Is the NHS contact tracing app stealing your data?

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There has been a lot of talk over the new NHS contact tracing app which was released this week. In particular, about whether it has good enough privacy requirements. Having ditched the original plan, the NHS (along with many other national organisations) are now using the ‘Exposure Notifications’ system that has been developed by both Apple and Google. As 95% of phones run on IOS or Android, the only downside of the app is that it requires the newest Bluetooth 4.0 to be able to use the low powered Bluetooth scanning mode which is only available on newer models.

The ‘Exposure Notifications’ system is incredibly secure and doesn’t know your location or send personal data to the government, but instead can just tell you if you’ve been in contact with someone who’s tested positive for Covid-19. Now being adopted by many different countries around the world, it is (at time of writing) being used by: England, Wales, Scotland, Northern Ireland, The Republic of Ireland, Italy,  Germany, Denmark, Austria, Canada, Brazil and various US states. The technology is beginning to expand at a great rate with more countries joining by the day.

The new system is much improved over any previous manual system which relied on memory of who you have been in contact as well as giving peoples private details away, in some cases without their permission, raising yet again more privacy concerns. However, its benefits extend beyond just that, it also helps identify those who would otherwise be completely unknown, such as those on the same public transport, in a shop, or in a pub/restaurant. If you are unfortunate enough to receive a positive test result then you have the option to enter it on  your local app. With your permission, this will then upload the codes your phone has handed out so that other phones can identify whether you have been in contact with them.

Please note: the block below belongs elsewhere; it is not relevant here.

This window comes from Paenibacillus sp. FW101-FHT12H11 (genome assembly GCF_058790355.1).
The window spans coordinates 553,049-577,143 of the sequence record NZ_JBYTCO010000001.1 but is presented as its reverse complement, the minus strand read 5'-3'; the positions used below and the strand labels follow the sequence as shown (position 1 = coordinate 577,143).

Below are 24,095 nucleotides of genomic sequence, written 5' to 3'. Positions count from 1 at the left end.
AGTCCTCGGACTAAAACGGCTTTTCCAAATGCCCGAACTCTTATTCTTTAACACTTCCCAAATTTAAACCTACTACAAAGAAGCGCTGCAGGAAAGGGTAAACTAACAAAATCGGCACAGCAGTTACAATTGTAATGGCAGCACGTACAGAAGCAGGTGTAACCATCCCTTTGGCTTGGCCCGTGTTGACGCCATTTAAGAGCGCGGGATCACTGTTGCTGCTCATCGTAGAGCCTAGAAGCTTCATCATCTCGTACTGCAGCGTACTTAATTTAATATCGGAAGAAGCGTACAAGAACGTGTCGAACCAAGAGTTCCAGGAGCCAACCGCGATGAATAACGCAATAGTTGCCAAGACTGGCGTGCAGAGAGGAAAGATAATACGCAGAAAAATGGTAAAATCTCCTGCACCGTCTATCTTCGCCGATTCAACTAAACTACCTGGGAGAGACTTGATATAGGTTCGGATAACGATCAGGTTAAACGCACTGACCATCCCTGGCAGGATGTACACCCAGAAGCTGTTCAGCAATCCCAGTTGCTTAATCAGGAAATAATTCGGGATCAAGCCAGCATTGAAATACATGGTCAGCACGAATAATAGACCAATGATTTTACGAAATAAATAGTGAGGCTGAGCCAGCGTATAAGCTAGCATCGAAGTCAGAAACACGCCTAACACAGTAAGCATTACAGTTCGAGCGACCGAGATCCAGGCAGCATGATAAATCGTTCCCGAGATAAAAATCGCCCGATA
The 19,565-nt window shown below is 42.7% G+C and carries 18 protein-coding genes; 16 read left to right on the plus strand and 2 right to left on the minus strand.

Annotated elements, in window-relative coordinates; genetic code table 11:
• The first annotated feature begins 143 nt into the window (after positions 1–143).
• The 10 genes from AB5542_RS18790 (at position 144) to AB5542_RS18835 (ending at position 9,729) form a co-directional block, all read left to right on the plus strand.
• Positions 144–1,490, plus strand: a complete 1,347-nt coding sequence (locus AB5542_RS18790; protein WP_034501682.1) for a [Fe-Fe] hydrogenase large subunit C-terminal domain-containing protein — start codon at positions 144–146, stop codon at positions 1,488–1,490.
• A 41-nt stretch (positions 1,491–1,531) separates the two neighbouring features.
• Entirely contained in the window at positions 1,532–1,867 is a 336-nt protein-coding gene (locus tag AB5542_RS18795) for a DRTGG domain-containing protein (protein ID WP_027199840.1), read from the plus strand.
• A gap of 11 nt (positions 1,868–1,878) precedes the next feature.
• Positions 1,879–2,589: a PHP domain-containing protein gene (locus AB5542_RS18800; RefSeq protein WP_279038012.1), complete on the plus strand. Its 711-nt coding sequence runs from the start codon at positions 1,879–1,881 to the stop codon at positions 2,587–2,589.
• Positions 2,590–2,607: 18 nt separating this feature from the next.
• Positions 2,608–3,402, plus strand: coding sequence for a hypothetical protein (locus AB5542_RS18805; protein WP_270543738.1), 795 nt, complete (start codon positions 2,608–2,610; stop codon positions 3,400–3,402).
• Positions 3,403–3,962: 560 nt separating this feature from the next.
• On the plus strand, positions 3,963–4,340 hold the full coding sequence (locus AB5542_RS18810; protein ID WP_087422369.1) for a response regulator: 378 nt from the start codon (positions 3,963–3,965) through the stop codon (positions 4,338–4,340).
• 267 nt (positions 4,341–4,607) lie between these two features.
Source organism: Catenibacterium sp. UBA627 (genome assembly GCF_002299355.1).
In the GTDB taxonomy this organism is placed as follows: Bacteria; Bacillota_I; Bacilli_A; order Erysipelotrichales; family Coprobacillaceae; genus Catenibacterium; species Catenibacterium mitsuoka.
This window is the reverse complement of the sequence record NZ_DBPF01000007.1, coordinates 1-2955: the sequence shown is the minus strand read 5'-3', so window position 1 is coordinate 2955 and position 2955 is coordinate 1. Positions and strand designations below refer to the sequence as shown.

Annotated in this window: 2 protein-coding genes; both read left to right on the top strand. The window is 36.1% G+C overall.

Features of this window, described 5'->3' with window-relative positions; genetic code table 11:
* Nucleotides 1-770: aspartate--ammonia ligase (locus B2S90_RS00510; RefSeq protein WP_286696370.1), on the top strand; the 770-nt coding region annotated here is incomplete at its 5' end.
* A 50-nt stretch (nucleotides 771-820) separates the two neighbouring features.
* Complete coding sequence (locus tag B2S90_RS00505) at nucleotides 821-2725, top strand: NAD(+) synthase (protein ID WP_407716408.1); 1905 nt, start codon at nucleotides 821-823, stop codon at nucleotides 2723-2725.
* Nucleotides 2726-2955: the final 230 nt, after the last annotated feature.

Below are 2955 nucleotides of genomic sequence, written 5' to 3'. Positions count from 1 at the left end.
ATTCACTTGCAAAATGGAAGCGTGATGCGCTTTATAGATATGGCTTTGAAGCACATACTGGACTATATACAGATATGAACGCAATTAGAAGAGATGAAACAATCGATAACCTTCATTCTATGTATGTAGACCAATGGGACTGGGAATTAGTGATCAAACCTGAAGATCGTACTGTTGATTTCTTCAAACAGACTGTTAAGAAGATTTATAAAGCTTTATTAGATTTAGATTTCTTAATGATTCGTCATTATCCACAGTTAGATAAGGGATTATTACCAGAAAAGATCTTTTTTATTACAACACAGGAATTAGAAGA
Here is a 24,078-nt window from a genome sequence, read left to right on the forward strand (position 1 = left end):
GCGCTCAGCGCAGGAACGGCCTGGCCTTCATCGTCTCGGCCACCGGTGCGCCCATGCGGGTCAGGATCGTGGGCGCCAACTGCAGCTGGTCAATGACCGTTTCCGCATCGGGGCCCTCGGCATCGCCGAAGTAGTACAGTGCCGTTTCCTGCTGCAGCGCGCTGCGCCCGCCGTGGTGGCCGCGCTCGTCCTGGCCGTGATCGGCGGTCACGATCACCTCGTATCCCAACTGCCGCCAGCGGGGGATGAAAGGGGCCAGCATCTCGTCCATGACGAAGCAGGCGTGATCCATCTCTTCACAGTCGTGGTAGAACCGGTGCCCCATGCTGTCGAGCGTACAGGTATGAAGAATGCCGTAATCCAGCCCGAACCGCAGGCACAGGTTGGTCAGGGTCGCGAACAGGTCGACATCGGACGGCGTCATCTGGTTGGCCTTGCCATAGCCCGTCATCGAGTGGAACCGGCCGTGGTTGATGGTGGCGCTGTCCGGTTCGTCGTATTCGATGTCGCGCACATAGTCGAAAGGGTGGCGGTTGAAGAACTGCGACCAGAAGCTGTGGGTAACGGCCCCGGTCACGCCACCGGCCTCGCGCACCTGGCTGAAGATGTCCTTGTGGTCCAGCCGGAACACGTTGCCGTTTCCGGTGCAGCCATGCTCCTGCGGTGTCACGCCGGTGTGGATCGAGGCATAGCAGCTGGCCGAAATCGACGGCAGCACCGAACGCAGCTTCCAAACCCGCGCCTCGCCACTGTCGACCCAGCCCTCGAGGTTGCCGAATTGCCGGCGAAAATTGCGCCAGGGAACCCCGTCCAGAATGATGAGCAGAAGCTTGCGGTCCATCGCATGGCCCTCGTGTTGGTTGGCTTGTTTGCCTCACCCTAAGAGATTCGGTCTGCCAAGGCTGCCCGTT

The new technology uses a randomized code created by your phone’s ‘Exposure Notifications’ system which changes every 15-20 minutes, so that you are unable to be identified using the code. Then, using low power Bluetooth, it is shared with other peoples phones around you, creating a list of codes on each person’s phone that they have been in contact with over the last two weeks. From this point, your phone downloads your local health service’s list of ‘infected codes’ at regular intervals which is then compared with the list of temporary codes on your phone, if there is a match it will tell your app to contact you regarding what to do next, and how to isolate safely. Some people are beginning to say that the location privacy is not up to standard, however, this is not true due to android asking for ‘Location Permissions’, but, this is only as location permissions are required for Bluetooth scanning to be able to be turned on. This means that governments and other owners of these apps are unable to see this information due to how Apple and Google have built the system.

Put simply, no one will be able to identify you or see who you were with and when. The codes are randomly generated which are unable to be traced back to particular people, places and interaction. Codes are only stored locally on your phone and then deleted after fourteen days when the information is no longer required. Some may be worried about this causing them to have to isolate more often than necessary, but this is a major importance for towns, cities, and the global population alike to be able to progress at this time.

 

REFRENCES:

https://www.who.int/publications/i/item/contact-tracing-in-the-context-of-covid-19

https://gs.statcounter.com/os-market-share/mobile/worldwide

https://support.google.com/android/answer/9930236?hl=en-GB

https://www.who.int/emergencies/diseases/novel-coronavirus-2019/advice-for-public

https://www.youtube.com/watch?v=JzINBq4yVvs